At the moment, the vast majority of the men pushing for war in Washington are what The New Hampshire Gazette defines as "Chicken Hawks": "public persons -- generally male -- who (1) tend to advocate military solutions to political problems, and who have personally (2) declined to take advantage of significant opportunity to serve in uniform during wartime."
That "significant opportunity" for most of Bush's war party faced was, of course, the Vietnam War. Dubya famously avoided the draft by getting a posting with the Texas National Guard, the kind of dodge that Powell referred to in his memoirs as being reserved for "the sons of the powerful." Cheney, however, avoided the uniform altogether, mumbling to one reporter that he "had other priorities in the Sixties than military service." Rumsfeld, the other leading Cabinet hawk, flew jets for the Navy between the Korean and Vietnam wars but never saw combat.
In fact, the only cabinet member with combat experience is Powell.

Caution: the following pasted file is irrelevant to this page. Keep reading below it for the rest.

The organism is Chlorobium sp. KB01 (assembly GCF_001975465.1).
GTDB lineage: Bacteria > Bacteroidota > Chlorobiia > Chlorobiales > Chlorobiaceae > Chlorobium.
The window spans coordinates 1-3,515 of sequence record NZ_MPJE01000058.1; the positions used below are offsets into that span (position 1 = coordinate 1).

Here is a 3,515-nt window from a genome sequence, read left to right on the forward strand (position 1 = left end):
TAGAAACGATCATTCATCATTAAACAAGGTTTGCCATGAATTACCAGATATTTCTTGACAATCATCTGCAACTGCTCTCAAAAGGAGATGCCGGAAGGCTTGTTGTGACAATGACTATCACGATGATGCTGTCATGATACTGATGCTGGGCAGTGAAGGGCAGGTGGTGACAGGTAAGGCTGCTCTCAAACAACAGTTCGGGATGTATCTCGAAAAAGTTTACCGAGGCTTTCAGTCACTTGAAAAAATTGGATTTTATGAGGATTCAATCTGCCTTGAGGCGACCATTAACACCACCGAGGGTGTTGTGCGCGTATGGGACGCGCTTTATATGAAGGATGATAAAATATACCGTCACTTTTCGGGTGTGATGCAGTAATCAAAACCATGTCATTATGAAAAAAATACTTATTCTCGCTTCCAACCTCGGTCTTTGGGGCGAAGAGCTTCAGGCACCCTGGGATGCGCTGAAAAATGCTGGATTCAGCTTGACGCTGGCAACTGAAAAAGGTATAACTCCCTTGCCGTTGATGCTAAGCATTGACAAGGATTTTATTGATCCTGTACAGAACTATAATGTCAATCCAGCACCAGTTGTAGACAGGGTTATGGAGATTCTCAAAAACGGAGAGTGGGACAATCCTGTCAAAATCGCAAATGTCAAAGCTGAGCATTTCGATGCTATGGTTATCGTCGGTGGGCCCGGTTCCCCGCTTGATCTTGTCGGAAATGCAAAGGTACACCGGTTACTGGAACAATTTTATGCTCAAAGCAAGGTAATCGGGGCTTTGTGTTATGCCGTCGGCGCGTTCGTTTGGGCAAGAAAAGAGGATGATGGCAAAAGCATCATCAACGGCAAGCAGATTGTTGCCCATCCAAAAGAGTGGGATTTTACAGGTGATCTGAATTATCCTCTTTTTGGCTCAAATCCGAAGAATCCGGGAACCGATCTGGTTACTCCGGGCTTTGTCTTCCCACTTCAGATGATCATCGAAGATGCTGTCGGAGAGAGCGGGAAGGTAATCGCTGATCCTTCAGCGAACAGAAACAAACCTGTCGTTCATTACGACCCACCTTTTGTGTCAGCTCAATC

The sub-cabinet level also suffers from a distinct deficit in war-time experience. Cheney's hawkish and powerful chief of staff, I. Lewis "Scooter" Libby, scooted through the sixties at Yale University and Columbia Law School, while Rumsfeld's top deputies, Paul Wolfowitz and Peter Rodman, completed graduate degrees before entering the national-security bureaucracy. The number three at the Pentagon, Under Secretary of Defense for Policy Douglas Feith, the administration's most avid champion of the Iraq war and its staunchest supporter of Israel's right-wing government, turned 18 only after the draft ended and, like Libby, went to law school.
Other major administration hawks, such as Elliott Abrams -- of Iran-Contra fame and now a member of the National Security Council in charge of democratizing the Middle East -- and Under Secretary of State for Arms Control and International Strategy John Bolton also avoided military service during the height of the Vietnam War, reportedly for medical reasons. They, too, were law school-bound.